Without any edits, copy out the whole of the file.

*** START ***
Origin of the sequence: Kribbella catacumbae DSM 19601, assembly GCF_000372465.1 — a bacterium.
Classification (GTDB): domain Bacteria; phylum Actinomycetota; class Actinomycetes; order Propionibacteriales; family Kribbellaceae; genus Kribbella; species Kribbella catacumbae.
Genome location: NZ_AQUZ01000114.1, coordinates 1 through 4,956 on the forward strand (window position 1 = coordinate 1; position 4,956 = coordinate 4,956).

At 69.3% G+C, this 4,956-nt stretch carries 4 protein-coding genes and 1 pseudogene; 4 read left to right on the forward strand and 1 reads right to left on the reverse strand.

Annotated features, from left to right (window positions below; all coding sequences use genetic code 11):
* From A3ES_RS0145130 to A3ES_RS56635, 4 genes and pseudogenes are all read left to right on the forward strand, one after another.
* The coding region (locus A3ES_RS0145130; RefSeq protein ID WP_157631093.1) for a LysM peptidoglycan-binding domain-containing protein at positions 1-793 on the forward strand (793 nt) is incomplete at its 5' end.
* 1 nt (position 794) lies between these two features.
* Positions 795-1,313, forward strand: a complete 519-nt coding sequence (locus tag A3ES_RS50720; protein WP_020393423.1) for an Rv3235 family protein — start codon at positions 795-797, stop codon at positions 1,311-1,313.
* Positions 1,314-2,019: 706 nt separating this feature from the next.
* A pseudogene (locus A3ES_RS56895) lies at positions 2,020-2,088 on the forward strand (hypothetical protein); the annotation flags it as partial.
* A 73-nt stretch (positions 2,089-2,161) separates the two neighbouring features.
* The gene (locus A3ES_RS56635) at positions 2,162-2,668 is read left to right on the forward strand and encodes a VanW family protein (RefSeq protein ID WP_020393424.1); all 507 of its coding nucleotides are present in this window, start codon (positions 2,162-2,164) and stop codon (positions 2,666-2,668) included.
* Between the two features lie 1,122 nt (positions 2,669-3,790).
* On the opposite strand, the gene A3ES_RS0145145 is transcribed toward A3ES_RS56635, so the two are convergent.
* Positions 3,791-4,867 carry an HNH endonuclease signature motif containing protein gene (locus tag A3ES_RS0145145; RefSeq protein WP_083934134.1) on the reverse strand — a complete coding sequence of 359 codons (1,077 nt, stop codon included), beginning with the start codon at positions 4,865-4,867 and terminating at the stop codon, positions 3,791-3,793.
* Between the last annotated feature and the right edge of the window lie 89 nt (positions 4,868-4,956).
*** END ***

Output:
Origin of the sequence: Kribbella catacumbae DSM 19601, assembly GCF_000372465.1 — a bacterium.
Classification (GTDB): domain Bacteria; phylum Actinomycetota; class Actinomycetes; order Propionibacteriales; family Kribbellaceae; genus Kribbella; species Kribbella catacumbae.
Genome location: NZ_AQUZ01000114.1, coordinates 1 through 4,956 on the forward strand (window position 1 = coordinate 1; position 4,956 = coordinate 4,956).

At 69.3% G+C, this 4,956-nt stretch carries 4 protein-coding genes and 1 pseudogene; 4 read left to right on the forward strand and 1 reads right to left on the reverse strand.

Annotated features, from left to right (window positions below; all coding sequences use genetic code 11):
* From A3ES_RS0145130 to A3ES_RS56635, 4 genes and pseudogenes are all read left to right on the forward strand, one after another.
* The coding region (locus A3ES_RS0145130; RefSeq protein ID WP_157631093.1) for a LysM peptidoglycan-binding domain-containing protein at positions 1-793 on the forward strand (793 nt) is incomplete at its 5' end.
* 1 nt (position 794) lies between these two features.
* Positions 795-1,313, forward strand: a complete 519-nt coding sequence (locus tag A3ES_RS50720; protein WP_020393423.1) for an Rv3235 family protein — start codon at positions 795-797, stop codon at positions 1,311-1,313.
* Positions 1,314-2,019: 706 nt separating this feature from the next.
* A pseudogene (locus A3ES_RS56895) lies at positions 2,020-2,088 on the forward strand (hypothetical protein); the annotation flags it as partial.
* A 73-nt stretch (positions 2,089-2,161) separates the two neighbouring features.
* The gene (locus A3ES_RS56635) at positions 2,162-2,668 is read left to right on the forward strand and encodes a VanW family protein (RefSeq protein ID WP_020393424.1); all 507 of its coding nucleotides are present in this window, start codon (positions 2,162-2,164) and stop codon (positions 2,666-2,668) included.
* Between the two features lie 1,122 nt (positions 2,669-3,790).
* On the opposite strand, the gene A3ES_RS0145145 is transcribed toward A3ES_RS56635, so the two are convergent.
* Positions 3,791-4,867 carry an HNH endonuclease signature motif containing protein gene (locus tag A3ES_RS0145145; RefSeq protein WP_083934134.1) on the reverse strand — a complete coding sequence of 359 codons (1,077 nt, stop codon included), beginning with the start codon at positions 4,865-4,867 and terminating at the stop codon, positions 3,791-3,793.
* Between the last annotated feature and the right edge of the window lie 89 nt (positions 4,868-4,956).